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The Insurance Industry has a friend in both Tennessee State Rep Curtis Johnson and Tennessee State Senator Jack Johnson.  The Insurance Industry, and their front group led by the U.S. Chamber of Commerce and NFIB, whipped their friends out when they wanted to put a hit on an industry they found threatening.  The Johnsons delivered for their friends and earned their scorecard points during the waning days of this legislative session for the Tennessee General Assembly.  The insurance companies, which are the named defendants in the lawsuits of the consumers who will be impacted, got their bill to drive the legal funding industry out of Tennessee through both houses of the Tennessee General Assembly after 2 hours of heated debate in the House over a bill that used regulation to remove an economic option for Tennessee consumers that do not have the same financial stamina as the insurance companies they are litigating against.  

Curtis Johnson is the House Speaker Pro Tempore, and a Republican from Clarksville Tennessee (District 68 in Montgomery County).  Senator Jack Johnson is a Republican from Franklin (District 23 in Williamson County).  Both rejected tea party principles of free markets and less government to favor one business over another.

The Johnsons decided to accept the Insurance Company premise (and bill language) that Tennessee should be the first state in the country to impose price caps on the legal funding industry, along with two other insurance company proposed poison pill provisions on the legal funding industry that appear to serve no consumer protection purposes.

The first provision in the bill prohibits assignment of legal funding contracts.  This provides no consumer protection, but in fact significantly raises the cost of capital for legal funding companies since this denies them access to bank financing for any transactions they enter into in Tennessee.  From his Senate Floor comments, Senator Jack Johnson either did not understand this or did not care.  He came up with some argument that because Legal Funding transactions are "non-recourse" to consumers, the companies providing them do not need to assign the transactions.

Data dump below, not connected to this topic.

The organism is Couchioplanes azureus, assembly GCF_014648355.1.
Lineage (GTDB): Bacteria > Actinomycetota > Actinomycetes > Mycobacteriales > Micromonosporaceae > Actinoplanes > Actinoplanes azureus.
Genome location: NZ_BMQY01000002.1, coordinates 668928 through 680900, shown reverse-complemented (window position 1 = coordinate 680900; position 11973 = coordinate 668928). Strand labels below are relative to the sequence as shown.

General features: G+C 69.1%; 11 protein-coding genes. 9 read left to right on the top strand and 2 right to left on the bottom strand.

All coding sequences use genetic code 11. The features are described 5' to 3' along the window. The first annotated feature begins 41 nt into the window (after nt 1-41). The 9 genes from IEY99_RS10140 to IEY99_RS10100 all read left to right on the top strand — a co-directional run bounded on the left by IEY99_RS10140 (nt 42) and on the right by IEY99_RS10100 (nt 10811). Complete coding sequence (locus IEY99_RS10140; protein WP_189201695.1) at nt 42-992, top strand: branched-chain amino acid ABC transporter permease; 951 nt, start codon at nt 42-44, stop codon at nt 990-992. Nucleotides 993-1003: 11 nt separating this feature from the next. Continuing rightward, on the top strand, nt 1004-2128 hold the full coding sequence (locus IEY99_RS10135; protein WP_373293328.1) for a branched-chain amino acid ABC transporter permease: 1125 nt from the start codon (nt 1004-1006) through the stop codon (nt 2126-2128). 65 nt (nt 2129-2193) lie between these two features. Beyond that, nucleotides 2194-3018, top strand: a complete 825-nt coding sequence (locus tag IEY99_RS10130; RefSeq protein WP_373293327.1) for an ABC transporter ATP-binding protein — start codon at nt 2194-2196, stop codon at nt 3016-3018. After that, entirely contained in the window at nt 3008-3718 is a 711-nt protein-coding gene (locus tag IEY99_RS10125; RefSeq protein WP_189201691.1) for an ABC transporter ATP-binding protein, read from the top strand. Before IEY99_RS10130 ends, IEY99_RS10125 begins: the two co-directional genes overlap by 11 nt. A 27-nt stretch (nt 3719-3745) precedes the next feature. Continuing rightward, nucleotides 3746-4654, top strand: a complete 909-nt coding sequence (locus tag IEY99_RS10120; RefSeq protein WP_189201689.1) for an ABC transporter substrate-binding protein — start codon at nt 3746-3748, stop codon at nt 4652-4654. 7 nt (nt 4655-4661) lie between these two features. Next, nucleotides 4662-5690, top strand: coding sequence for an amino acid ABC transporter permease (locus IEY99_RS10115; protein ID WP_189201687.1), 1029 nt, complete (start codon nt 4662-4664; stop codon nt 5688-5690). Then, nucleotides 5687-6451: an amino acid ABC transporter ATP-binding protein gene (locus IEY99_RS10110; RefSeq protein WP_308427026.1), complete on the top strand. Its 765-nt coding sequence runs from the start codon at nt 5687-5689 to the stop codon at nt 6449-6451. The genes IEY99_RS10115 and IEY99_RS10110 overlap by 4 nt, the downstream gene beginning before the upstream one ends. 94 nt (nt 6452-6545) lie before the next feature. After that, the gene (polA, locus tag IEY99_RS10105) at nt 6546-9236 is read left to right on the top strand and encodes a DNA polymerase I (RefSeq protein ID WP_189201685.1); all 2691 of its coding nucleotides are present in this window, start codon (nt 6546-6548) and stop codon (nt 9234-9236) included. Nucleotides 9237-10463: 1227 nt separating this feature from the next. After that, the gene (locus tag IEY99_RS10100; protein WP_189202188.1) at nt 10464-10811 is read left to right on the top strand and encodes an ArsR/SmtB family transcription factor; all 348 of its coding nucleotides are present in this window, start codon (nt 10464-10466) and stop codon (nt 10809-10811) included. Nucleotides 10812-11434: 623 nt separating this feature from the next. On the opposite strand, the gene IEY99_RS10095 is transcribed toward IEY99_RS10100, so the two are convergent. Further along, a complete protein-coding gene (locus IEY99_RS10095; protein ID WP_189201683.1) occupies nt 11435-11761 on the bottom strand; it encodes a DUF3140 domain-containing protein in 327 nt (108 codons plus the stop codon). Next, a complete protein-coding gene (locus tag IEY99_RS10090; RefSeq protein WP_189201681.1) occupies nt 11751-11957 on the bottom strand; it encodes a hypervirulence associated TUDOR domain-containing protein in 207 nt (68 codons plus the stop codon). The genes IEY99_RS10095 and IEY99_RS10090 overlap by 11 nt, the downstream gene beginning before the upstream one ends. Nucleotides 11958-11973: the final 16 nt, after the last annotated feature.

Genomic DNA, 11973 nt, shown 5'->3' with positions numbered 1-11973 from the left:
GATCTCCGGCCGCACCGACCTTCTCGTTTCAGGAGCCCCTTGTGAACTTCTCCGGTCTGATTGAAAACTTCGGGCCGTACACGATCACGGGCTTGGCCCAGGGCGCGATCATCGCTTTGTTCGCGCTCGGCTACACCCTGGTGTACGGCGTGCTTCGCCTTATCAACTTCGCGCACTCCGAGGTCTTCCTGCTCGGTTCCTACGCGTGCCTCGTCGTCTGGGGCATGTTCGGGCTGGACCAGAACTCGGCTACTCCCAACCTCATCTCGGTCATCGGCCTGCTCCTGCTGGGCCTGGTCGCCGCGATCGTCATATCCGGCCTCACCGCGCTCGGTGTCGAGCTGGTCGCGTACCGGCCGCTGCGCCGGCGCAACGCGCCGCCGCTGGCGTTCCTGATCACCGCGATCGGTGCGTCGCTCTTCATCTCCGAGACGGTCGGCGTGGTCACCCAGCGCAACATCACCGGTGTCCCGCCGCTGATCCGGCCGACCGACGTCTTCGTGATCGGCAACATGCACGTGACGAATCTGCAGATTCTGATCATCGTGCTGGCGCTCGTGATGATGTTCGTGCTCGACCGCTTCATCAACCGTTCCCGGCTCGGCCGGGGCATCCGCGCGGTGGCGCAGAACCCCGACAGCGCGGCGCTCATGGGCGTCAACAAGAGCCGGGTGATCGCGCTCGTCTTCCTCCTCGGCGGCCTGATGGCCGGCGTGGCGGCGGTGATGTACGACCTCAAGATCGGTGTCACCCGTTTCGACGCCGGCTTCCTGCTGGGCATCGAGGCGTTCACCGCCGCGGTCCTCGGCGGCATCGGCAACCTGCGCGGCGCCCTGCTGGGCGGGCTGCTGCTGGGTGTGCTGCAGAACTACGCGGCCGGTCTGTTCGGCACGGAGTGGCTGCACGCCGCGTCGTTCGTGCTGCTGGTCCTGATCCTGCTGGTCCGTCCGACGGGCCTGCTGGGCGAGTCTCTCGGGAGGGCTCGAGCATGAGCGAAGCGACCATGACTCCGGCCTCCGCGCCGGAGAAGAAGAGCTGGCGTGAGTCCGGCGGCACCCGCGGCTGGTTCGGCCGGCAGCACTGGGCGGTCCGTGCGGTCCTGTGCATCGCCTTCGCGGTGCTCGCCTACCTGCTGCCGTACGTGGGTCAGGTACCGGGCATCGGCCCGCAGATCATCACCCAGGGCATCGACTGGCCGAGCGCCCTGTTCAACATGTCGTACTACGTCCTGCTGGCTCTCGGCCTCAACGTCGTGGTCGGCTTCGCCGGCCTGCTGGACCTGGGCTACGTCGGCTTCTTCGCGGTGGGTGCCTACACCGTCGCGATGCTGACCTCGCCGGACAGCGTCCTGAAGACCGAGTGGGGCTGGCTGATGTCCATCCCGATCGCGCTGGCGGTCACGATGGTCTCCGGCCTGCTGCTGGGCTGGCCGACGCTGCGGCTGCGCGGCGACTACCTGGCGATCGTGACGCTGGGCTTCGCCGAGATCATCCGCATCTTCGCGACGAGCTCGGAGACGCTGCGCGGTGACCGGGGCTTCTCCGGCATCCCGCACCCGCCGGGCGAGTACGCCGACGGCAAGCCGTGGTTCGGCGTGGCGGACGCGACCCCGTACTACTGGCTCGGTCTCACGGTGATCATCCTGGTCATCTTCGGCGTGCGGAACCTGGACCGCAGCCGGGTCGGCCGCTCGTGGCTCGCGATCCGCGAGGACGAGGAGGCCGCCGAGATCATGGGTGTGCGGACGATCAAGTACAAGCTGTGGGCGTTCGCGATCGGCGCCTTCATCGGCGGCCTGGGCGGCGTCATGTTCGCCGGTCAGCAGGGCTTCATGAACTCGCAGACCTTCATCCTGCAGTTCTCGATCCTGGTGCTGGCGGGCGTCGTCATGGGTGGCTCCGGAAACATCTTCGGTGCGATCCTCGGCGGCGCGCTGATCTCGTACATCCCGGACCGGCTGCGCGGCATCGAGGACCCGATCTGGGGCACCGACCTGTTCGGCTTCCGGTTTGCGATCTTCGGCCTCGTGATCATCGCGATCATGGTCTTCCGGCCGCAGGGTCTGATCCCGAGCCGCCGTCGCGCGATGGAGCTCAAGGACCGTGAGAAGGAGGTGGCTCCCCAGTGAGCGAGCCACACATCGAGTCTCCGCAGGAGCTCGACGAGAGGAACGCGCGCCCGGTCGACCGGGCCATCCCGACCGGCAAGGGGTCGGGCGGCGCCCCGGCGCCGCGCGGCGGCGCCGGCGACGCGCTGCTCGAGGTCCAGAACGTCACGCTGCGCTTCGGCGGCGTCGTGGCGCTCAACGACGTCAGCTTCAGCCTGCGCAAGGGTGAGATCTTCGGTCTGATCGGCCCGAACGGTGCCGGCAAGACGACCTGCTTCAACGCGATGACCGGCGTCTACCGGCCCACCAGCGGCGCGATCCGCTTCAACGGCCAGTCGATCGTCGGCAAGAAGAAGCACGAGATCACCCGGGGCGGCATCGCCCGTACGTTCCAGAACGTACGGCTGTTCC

So because these transactions do not make consumers personally liable (and therefore less safe than more traditional consumer debt), legal funding companies do not need to access debt financing?

The second provision gives Any lien on a legal claim priority to the legal funding company's lien, so any personal lien after the transaction would trump the legal funding company's claim.  Again, a provision with no consumer protection attributes that only serves as a poison pill to conducting legal funding in Tennessee.  And again, the Johnsons either did not understand this, or did not care.

Lastly, the 46% annual cap had no basis and stood in stark contrast to the recently approved 276% annual cap provided to payday companies operating in Tennessee.  Payday requires bi-weekly or monthly payments.  Payday is debt.  Payday loans never go away until paid off or via a discharge in bankruptcy.  Payday, however, has not drawn the ire of Big Insurance.

Legal funding, on the other hand, has no payments until and unless the underlying legal claim settles.  And nothing is owed personally - the legal funding companies only collect out of the legal claim proceeds - if there are any.

State Representative Curtis Johnson and State Senator Jack Johnson pushed the bill sponsored by the U.S. Chamber of Commerce, and its Tort Reform, the Institute for Legal Reform, for the benefit of the Insurance Company members of the U.S. Chamber of Commerce.  Lobbyists for State Farm, Allstate, USAA and others swarmed the hallways of the Tennessee General Assembly.  And in a two hour long contentious debates on the House Floor, legislators argued about whether the insurance industry or the legal funding industry were trying to exploit desperate and vulnerable citizens for profit.

Legal funding, also known as "lawsuit lending," provides money to injured people seeking damages from insurance companies, typically for living expenses during a long wait for a case to come to trial or be otherwise resolved. They are repaid only if the lawsuit is successful.

During the heated floor debate, Representative Vance Dennis, a Republican from Savannah, stated that "The intent of this bill is not to help poor people. The intent is to hurt poor people.  I despise it."

The bill aims to "put an industry out of business" because it gives people money to keep going while a lawsuit is pending. Without an advance of money, the "poor desperate people" will agree with an insurance company or business to settle the lawsuit for less money, he said.

"This will keep more money in the pockets of the insurance companies," Dennis said.

Added State Representative Steve McManus, a Republican from Cordova, "the intent is pretty malicious" in that the goal of the legislation is to stop advances to litigants -- or make them more difficult to obtain - and thus allow insurance companies to "low ball" their payments for injuries.

Ultimately, in a game of politics that had very little to do with the end consumer, the Johnsons championed the Insurance Company and NFIB's cause and consumers now will have fewer choices in Tennessee when forced to litigate with an insurance company that provides coverage to the party that injured them.

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